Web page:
An Athabascan Indian, Johnny Parks, built the cabin, and many others in the area, during the early 60s. He was a short man, who built short walls, and short door frames. The Gaedes on the Eighty have never been tall people, but barely 6 foot outer walls and even lower door frames gave everyone a head-knocker or two!
Naomi's mother, Ruby Gaede named the cabin "Elisha's Inn," after the story in I Kings 4:8-10, where a couple built a small room for Elisha to stay in when he came through their country.
For the homestead cabin Open House, Ruby Gaede sketched a rendering of the cabin on the invitation:
Open House at
October 27, 1963
2:00 - 5:00 pm
This image is now used as the with-in chapter dividers in Prescription for Finding Home in Alaska.
Since 1963, the Gaede-Eighty homestead cabin has been a landmark for the Gaede family and many others who have made sojourned there. In the fall of 2005, a fire started in the basement. The interior was burned, water-damaged, and/or charred. Given that the logs served as the interior and exterior of the building, this piece of history is no longer inhabitable.
Burned in 2005
Demolition of Cabin
After much deliberation, exploration of options, changes in plans, and gasps at demolition and construction costs, Naomi and her siblings decided to demolish the old structure. Parting with this landmark and family history seemed unbearable. On August 2, 2007, the cabin was demolished.
Then the thought of saving a section of the cabin popped into Naomi's head! The original bedroom at one end was the least damaged. But, would it be unscathed during the demolition AN D relocated to the side of the cabin site? Shawn Holly of River City Construction and Bill Hill of Oilfield Hot Shot Service put their heads and expertise together. Yes, it was possible, but they didn't know if it would hold together after being cut loose from the mid-section or if the floor would be strong enough to support the walls and roof while being moved.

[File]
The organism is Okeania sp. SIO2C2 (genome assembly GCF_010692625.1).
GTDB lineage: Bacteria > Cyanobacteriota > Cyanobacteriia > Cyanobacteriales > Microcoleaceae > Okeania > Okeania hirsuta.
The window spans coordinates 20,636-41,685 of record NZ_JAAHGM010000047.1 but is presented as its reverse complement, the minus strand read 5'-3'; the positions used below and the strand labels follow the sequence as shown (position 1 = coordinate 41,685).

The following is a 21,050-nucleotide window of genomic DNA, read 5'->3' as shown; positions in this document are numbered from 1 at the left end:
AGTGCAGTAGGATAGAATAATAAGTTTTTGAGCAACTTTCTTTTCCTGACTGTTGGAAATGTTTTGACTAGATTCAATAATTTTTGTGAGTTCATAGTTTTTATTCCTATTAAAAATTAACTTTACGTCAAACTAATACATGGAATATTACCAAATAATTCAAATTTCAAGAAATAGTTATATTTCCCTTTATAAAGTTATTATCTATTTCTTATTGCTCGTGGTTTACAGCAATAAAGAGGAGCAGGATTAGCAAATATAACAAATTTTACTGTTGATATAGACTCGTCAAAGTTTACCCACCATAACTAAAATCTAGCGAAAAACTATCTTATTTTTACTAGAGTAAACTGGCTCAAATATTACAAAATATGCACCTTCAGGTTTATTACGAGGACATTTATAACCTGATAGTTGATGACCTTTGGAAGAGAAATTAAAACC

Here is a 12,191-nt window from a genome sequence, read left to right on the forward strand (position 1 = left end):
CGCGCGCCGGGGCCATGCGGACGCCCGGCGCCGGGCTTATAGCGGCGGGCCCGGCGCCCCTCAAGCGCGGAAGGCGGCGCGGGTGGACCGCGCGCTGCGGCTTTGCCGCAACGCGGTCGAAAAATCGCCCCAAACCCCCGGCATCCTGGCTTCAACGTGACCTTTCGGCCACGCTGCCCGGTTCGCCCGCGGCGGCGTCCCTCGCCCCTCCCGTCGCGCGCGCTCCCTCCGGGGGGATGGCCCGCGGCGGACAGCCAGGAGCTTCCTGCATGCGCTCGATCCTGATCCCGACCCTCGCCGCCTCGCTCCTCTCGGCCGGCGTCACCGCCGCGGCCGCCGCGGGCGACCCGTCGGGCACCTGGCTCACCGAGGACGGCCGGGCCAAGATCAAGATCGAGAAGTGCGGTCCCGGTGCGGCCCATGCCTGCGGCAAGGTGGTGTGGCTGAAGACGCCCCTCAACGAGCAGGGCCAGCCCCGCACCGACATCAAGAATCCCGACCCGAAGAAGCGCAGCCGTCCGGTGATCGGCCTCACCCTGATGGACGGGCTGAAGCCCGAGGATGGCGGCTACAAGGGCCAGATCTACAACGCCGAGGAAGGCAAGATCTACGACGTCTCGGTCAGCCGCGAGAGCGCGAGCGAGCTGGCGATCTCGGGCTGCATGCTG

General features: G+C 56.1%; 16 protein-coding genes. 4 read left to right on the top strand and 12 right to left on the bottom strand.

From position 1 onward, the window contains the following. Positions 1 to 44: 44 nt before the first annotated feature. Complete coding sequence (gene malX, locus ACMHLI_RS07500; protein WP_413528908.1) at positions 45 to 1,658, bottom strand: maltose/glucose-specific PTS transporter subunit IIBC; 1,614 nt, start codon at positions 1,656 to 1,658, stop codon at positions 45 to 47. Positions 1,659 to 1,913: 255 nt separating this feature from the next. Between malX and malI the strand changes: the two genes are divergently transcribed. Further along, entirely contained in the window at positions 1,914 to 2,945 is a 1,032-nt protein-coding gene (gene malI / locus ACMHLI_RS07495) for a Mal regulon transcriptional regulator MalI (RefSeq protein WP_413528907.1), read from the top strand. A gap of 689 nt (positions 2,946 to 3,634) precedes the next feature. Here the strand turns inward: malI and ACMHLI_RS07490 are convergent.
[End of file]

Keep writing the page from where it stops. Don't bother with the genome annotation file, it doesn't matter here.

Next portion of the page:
On August 6, 2007, the bedroom-turned-mini-cabin was lifted off its foundation and successfully dragged to a corner of the cabin lot!
The remaining hole was cleaned up and prepared for the foundation.
In the fall of 2007, construction began on the new cabin. The design was much like the first one, with a bedroom on each side of the main section, 860 square feet, and a low pitch trapper-style roofline. As much as nostalgia influences decision, there were changes: eight-foot walls, a full-size basement, and operable windows.
In the spring of 2008, Naomi discovered 4-6 inches of water in the basement! Construction was halted to deal with this most distressing and disappointing dilemma. In June, the long process of re-construction began.
On July 7, 2009, Naomi found the main floor of the cabin suitable for living — electricity, appliances, running water. Water problems continued in the mechanical room. These were deemed as a "rain forest" cycle of condensation from the extremely cold Alaskan well water.
Naomi, Kenya, Patti, and Mark on the porch
Mark and Kenya on the Roof of the "Mini-Cabin"
During this time, the salvaged bedroom of the original cabin, which is now referred to as "the mini-cabin," was winterized to protect it until restoration is possible.
Finally, in the fall of 2009, the cabin was sided and looked like a "real" cabin! The basement finish will wait until there is proof it will remain dry!